The final state of the universe depends on the assumptions made about its ultimate fate, and these assumptions have varied considerably over the late 20th century and early 21st century. In a "closed" universe that undergoes recollapse, a heat death is expected to occur, with the universe approaching arbitrarily high temperature and maximal entropy as the end of the collapse approaches. In an "open" or "flat" universe that continues expanding indefinitely, a heat death is also expected to occur, with the universe cooling to approach absolute zero temperature and approaching a state of maximal entropy over a very long time period. There is dispute over whether or not an expanding universe can approach maximal entropy; it has been proposed that in an expanding universe, the value of maximum entropy increases faster than the universe gains entropy, causing the universe to move progressively further away from heat death.[10]

Timeframe for heat death

Main article: Future of an expanding universe

From the Big Bang through the present day and well into the future, matter and dark matter in the universe is concentrated in stars, galaxies, and galaxy clusters. Therefore, the universe is not in thermodynamic equilibrium and objects can do physical work.[11], §VID. The decay time of a roughly galaxy-mass (1011 solar masses) supermassive black hole due to Hawking radiation is on the order of 10100 years,[12], so entropy can be produced until at least that time. After that time, the universe enters the so-called dark era, and is expected to consist chiefly of a dilute gas of photons and leptons.[11], §VIA. With only very diffuse matter remaining, activity in the universe will have tailed off dramatically, with very low energy levels and very large time scales. Speculatively, it is possible that the Universe may enter a second inflationary epoch, or, assuming that the current vacuum state is a false vacuum, the vacuum may decay into a lower-energy state.[11], §VE. It is also possible that entropy production will cease and the universe will achieve heat death.[11], §VID.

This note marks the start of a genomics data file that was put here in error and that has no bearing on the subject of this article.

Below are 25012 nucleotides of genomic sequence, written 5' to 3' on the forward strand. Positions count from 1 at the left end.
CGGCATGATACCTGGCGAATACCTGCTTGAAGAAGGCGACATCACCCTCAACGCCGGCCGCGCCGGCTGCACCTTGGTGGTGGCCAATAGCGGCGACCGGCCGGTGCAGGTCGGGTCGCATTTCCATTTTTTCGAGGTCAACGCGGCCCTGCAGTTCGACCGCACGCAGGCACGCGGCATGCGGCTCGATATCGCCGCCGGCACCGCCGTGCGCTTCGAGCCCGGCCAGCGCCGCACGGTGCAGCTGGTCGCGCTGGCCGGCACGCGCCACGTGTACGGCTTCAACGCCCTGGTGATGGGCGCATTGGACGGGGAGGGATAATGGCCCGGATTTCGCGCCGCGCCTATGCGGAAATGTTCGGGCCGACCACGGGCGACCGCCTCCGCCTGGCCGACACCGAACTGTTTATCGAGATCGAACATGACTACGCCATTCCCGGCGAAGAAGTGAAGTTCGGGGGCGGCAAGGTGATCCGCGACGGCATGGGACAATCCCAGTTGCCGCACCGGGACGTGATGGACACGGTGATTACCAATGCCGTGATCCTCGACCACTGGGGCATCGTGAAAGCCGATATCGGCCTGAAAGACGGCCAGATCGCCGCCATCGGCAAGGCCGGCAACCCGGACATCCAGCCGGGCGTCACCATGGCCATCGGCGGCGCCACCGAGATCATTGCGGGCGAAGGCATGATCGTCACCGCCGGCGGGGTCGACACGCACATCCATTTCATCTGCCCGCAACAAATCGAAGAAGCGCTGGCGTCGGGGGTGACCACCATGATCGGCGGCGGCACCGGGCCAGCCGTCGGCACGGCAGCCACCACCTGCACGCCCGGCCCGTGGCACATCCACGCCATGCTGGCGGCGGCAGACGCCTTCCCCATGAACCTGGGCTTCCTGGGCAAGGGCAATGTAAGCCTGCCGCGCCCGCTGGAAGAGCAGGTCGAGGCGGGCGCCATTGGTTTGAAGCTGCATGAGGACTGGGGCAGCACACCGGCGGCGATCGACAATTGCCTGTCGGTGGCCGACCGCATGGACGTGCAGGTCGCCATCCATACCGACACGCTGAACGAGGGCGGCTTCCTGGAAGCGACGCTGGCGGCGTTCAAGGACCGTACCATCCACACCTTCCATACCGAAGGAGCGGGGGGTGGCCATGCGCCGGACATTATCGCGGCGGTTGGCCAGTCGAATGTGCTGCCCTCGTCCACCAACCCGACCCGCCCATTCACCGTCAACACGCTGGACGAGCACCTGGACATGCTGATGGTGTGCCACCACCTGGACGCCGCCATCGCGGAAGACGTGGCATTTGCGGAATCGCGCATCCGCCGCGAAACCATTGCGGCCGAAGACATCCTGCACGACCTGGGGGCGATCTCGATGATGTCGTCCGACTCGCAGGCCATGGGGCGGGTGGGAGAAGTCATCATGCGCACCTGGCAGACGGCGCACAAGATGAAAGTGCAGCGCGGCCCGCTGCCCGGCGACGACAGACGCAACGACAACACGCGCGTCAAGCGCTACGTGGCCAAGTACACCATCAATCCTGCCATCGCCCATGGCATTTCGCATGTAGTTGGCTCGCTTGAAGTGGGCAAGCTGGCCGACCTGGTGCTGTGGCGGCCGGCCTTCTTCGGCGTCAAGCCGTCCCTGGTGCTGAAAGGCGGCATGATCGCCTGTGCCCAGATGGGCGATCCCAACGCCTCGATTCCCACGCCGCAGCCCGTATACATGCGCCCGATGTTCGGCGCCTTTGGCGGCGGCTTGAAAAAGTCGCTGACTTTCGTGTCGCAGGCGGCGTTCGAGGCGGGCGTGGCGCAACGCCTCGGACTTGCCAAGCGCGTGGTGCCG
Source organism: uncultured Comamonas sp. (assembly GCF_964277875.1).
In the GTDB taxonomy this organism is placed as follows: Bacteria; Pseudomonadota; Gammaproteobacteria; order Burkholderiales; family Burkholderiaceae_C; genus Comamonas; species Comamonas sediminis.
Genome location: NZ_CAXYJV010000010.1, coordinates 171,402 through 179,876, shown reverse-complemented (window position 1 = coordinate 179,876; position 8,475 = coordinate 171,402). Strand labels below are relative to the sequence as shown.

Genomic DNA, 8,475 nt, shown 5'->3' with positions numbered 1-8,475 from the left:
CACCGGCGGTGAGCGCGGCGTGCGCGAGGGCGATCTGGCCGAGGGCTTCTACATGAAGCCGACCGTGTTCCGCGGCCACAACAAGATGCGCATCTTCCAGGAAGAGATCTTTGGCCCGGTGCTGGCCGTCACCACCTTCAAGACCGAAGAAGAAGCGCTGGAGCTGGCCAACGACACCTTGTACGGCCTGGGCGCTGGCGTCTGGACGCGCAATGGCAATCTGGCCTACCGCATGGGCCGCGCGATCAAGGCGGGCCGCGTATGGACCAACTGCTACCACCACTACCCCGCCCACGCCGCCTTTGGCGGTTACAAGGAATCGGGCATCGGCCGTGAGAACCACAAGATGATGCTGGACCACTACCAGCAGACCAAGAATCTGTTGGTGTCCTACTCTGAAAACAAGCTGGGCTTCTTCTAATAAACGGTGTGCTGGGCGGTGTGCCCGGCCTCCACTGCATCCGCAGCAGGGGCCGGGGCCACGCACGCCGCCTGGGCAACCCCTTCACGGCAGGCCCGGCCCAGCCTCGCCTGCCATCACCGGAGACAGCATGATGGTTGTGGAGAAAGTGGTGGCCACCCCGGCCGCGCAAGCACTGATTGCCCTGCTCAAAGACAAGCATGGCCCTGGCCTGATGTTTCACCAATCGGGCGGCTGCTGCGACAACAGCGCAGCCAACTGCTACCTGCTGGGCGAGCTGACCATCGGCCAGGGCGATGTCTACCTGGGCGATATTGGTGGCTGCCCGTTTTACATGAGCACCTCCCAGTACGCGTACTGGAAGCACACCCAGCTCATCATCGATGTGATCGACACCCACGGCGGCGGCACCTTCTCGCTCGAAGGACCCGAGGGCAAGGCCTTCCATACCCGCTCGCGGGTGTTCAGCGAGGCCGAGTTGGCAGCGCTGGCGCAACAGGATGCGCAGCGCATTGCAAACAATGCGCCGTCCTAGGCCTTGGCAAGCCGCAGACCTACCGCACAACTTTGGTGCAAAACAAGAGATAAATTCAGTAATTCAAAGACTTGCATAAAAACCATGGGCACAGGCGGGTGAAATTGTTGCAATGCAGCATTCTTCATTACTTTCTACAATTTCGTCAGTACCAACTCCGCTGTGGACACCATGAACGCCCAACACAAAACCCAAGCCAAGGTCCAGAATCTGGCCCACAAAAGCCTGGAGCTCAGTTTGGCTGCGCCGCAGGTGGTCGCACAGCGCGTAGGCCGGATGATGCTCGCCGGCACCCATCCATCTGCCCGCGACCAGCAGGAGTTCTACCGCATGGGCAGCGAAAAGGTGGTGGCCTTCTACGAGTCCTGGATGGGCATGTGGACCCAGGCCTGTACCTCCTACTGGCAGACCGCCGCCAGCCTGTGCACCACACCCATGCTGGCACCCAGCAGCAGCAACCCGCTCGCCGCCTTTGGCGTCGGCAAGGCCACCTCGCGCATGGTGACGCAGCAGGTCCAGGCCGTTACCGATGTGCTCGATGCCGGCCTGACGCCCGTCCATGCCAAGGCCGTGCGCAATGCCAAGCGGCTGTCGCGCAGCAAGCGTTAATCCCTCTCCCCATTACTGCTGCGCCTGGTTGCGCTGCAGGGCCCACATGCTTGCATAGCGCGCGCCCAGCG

See also

* Future of an expanding universe
* 1 E19 s and more
* Second law of thermodynamics
* Big Rip
* Big Crunch
* Big Bounce
* Big Bang
* Cyclic model
* Dyson's eternal intelligence
* Final anthropic principle
* Ultimate fate of the Universe
* Graphical timeline from Big Bang to Heat Death
* Timeline of the Big Bang
* The Last Question, a short story by Isaac Asimov which considers the inevitable oncome of heat death in the universe and how it may be reversed.